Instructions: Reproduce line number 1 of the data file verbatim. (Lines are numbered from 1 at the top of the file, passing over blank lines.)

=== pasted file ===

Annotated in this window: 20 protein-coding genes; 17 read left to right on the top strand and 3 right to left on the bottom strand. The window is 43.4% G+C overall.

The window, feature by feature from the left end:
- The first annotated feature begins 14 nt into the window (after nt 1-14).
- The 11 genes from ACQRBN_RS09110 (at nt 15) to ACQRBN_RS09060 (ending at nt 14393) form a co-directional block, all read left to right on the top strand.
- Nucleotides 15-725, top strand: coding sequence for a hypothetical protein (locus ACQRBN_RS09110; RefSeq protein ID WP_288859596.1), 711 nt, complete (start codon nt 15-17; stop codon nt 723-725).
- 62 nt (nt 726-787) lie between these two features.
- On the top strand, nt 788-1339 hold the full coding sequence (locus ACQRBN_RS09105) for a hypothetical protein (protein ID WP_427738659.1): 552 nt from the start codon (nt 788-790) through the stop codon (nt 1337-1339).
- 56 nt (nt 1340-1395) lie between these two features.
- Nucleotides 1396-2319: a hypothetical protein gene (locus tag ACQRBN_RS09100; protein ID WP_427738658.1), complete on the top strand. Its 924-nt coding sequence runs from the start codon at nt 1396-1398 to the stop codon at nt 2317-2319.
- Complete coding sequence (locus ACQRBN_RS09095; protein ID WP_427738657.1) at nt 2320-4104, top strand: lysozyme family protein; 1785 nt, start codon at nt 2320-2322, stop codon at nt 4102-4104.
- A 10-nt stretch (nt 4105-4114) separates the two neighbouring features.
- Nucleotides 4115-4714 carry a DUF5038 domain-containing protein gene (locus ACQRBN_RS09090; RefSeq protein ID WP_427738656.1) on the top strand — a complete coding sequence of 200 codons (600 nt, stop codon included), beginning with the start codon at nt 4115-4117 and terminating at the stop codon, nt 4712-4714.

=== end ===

Annotated in this window: 20 protein-coding genes; 17 read left to right on the top strand and 3 right to left on the bottom strand. The window is 43.4% G+C overall.